Shetland Livestock Marketing Group chairman Ronnie Eunson is to step down from the role after nine years at the organisation’s helm – and is inviting young farmers to consider taking a role in the group.
Mr Eunson, of Uradale, East Voe, plans to relinquish his duties as the co-operative’s head figure at the group’s annual general meeting in the coming weeks.
He hopes to continue as a group member. But the 58-year-old believes his decision will give younger people in agriculture the chance to consider being a part of the organisation, and “defining their own futures”.
“My intention is that at the AGM, which will be in the next month or so, I will stand down from being the chairman of the co-operative.
“I’ve been there for nine years now and I think it’s a good time for fresher and younger voices to be heard in running what are the vital services for agriculture in Shetland.
“As a wiser man than me once said it’s better to go when people are asking ‘why’ he’s going, than when they are asking ‘when’ he’s going.
“I hope by announcing this ahead of the AGM we will see an interest from the younger agricultural community to engage with running the co-operative.”
Industry leaders have commented in recent months on the growing number of young people coming into agriculture. Mr Eunson believes the interest shown by younger folk in Shetland’s monitor farm at Bigton – itself run by young people – might help motivate people even further.
“The age profile of crofters is shockingly old, but at this moment in time there are some young folk there, and I want to invite their interest. I want to see if they want to take a role in helping define their own futures.”
Mr Eunson believes SLMG still has a strong future ahead of it, despite the challenges that lie ahead, mainly associated with Brexit.
“I would like to think there was still considerable potential for growing the abattoir business,” he said.
Key to that growth was an engagement with the Scottish Agricultural Organisation Society, with a view to reviewing where SLMG staood, and what its strengths and weaknesses were.
Part of what the review would do was analyse ways of securing further assistance to the co-operative from “external agencies” to help expand the range of businesses the co-operative currently did, Mr Eunson said.
He hoped guidelines from the review would be available for the general meeting which would provide some guidance.
Mr Eunson’s tenure as chairman of the group had seen the development of the all-species abattoir, which he said had helped maintain the group’s sustainability.
He said: “At the moment we’ve got a very good board of directors from different backgrounds. I believe you need to maintain a mixed profile of people willing to contribute in a voluntary fashion to run something that’s as central to the industry as the mart and abattoir.”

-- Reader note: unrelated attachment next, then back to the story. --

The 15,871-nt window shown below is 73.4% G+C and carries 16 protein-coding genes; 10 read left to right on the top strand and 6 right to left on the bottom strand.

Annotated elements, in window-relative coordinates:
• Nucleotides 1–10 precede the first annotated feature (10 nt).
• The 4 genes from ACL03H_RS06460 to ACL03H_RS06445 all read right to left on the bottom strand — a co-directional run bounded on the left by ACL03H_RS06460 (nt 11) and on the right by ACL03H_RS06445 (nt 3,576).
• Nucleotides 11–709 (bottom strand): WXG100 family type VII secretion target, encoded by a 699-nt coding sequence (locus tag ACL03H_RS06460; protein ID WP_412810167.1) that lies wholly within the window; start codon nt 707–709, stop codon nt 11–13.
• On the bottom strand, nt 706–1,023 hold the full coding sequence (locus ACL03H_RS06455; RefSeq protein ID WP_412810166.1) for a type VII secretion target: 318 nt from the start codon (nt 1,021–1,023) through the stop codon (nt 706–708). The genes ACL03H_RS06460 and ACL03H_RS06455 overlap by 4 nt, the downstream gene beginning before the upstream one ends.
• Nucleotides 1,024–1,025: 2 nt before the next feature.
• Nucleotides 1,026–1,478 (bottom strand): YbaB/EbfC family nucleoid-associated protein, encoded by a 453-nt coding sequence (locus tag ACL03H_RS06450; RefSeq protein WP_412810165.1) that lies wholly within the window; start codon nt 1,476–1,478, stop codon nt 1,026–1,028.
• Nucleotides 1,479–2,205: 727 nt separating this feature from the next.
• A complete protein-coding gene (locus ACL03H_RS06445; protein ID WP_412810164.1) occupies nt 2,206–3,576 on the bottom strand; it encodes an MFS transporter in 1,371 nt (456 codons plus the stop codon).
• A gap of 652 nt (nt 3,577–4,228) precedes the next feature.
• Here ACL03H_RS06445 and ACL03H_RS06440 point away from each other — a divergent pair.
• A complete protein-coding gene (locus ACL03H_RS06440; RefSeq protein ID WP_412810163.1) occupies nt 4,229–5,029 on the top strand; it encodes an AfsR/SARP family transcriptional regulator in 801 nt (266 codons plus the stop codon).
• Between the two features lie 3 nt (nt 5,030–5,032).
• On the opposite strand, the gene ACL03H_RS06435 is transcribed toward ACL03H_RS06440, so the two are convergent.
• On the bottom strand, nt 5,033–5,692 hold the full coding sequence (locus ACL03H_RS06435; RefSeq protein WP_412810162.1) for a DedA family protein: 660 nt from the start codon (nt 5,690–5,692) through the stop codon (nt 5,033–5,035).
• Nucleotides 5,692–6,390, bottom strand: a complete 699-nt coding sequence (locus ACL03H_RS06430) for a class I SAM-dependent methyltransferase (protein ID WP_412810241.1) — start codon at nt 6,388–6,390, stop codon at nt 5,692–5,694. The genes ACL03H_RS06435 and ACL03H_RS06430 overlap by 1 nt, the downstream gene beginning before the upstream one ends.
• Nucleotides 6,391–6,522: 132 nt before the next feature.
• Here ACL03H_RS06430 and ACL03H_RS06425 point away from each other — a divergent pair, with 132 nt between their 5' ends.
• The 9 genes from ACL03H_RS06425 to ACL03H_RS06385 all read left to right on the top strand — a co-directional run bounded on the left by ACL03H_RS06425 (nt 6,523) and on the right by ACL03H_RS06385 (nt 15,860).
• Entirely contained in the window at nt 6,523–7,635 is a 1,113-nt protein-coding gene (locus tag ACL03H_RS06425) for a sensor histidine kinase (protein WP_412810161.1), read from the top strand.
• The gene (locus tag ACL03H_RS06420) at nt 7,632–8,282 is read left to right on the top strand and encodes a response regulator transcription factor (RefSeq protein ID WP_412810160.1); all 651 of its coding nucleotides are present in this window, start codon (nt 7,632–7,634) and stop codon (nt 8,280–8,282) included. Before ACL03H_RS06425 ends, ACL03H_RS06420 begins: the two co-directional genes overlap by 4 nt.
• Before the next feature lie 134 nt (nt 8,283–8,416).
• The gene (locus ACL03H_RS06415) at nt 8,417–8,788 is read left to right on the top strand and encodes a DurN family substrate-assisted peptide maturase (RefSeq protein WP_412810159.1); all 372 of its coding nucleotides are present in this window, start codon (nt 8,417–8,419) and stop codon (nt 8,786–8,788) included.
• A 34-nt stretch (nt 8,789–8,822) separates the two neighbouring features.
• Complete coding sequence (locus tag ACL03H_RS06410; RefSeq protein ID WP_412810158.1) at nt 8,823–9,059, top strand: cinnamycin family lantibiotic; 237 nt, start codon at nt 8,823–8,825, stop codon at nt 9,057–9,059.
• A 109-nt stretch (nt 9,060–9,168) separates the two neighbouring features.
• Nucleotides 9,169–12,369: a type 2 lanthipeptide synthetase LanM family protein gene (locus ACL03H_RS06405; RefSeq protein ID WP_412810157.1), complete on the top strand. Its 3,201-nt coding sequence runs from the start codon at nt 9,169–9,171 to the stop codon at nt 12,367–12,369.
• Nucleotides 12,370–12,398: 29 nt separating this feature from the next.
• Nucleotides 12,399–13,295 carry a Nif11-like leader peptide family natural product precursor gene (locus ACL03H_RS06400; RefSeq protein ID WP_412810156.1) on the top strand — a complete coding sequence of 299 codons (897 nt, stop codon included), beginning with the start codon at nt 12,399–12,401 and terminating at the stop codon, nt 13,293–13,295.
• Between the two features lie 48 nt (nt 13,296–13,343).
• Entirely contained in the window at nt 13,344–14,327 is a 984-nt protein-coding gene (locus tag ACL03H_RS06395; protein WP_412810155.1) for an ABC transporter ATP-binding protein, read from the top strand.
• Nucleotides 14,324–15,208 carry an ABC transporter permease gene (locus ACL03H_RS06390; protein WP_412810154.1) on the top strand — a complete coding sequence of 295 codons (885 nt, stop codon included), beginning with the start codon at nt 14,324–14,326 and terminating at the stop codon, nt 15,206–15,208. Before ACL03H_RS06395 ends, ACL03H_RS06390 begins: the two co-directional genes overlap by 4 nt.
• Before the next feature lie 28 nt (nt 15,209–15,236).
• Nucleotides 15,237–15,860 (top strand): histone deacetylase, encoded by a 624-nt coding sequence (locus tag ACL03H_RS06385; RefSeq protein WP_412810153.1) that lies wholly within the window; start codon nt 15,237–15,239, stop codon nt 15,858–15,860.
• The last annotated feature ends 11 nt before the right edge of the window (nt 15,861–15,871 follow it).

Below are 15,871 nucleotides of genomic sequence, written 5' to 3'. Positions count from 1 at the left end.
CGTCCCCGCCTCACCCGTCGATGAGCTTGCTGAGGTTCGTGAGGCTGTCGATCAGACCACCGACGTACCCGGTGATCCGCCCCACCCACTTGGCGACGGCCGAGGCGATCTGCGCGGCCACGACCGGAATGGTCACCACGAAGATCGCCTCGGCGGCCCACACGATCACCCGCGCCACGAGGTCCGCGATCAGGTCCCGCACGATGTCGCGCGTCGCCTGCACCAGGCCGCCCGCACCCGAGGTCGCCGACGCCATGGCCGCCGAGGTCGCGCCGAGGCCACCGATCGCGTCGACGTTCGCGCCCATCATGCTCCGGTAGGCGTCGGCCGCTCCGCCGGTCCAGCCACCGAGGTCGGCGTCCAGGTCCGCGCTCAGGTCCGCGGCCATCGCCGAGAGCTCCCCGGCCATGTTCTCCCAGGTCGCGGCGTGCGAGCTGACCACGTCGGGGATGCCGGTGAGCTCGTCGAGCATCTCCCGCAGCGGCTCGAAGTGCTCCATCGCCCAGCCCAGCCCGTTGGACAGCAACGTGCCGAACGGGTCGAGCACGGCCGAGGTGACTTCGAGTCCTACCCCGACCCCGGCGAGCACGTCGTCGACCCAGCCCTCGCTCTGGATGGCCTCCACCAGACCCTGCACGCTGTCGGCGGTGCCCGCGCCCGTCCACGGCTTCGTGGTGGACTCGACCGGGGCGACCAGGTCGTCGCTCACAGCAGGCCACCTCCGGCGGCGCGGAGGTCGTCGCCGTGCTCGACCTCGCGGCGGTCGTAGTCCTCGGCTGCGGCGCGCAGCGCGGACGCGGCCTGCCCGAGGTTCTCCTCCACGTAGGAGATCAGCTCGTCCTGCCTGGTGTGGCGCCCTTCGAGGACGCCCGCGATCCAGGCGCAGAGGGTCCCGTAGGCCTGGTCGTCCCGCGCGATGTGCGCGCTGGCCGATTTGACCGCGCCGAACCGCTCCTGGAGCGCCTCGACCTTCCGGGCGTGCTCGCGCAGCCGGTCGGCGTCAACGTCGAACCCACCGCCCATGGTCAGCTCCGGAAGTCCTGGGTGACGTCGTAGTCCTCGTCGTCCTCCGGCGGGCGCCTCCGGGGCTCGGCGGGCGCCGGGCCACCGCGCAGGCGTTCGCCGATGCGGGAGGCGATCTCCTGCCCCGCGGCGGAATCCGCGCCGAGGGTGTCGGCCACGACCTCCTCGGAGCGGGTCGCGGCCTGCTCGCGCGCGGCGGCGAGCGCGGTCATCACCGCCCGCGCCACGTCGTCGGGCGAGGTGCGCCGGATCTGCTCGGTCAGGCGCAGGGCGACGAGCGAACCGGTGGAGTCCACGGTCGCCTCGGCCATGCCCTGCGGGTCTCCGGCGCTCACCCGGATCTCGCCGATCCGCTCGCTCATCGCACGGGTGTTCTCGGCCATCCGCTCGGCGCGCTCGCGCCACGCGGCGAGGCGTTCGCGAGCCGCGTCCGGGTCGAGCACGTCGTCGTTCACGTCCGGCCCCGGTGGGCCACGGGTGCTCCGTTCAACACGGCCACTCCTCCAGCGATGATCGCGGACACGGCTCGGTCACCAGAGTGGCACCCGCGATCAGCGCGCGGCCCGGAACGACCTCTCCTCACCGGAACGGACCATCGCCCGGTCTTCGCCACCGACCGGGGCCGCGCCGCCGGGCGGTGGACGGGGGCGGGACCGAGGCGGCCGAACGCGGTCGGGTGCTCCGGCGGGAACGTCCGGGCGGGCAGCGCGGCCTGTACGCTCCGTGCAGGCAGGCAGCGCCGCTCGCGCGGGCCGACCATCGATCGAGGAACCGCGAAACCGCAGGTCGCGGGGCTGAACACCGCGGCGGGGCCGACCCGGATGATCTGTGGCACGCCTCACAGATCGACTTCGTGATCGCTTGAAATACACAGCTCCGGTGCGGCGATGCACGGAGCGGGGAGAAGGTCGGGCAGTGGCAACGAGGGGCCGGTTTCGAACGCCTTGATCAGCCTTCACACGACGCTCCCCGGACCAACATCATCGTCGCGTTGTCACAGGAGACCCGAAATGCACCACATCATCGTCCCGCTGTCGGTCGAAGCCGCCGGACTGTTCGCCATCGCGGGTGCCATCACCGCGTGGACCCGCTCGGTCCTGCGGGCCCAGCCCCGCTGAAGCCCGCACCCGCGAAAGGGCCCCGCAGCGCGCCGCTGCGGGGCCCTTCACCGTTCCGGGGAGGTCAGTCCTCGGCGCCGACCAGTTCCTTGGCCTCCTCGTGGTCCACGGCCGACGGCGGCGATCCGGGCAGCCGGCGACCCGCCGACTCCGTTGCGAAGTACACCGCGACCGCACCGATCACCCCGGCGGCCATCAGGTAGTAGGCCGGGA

Mr Eunson, an outspoken critic of the decision to leave the EU, acknowledged challenges which lie in the future, and said the co-operative would have to show willingness to change in order to adapt to the circumstances.
“Clearly the markets for livestock have various issues surrounding support measures and export markets,” he said.
“At the moment it [SLMG] is principally a service provider, whereas when it was first envisaged, SLMG was seen in terms of a marketing group. But by necessity the business model we’ve followed has had to be simplified simply by lack of resources to one where we offer other people the opportunities to engage in marketing their stock.
“SLMG offers as good a service as it can in terms of sales and processing, but unfortunately as far as the marketing side is concerned it’s proved to be very difficult. We’ve tried many avenues, and continue to try, but it’s not been a very productive direction to go in.”
In past weeks Mr Eunson had warned about a failure to put a mark on Shetland produce and develop its local identity. He said he would “dearly love” to see that followed up. And he said Shetland could learn much from its Orcadian cousins down the road.
He added: “It requires the Shetland economy to take a much more cohesive approach to marketing Shetland goods in the future, in possibly a similar fashion to what Orkney does at the moment.
“It’s sad to see that that has never been imperative for the agencies or businesses that currently exist. I think it’s resulted in Shetland having a poorer profile than it should have.”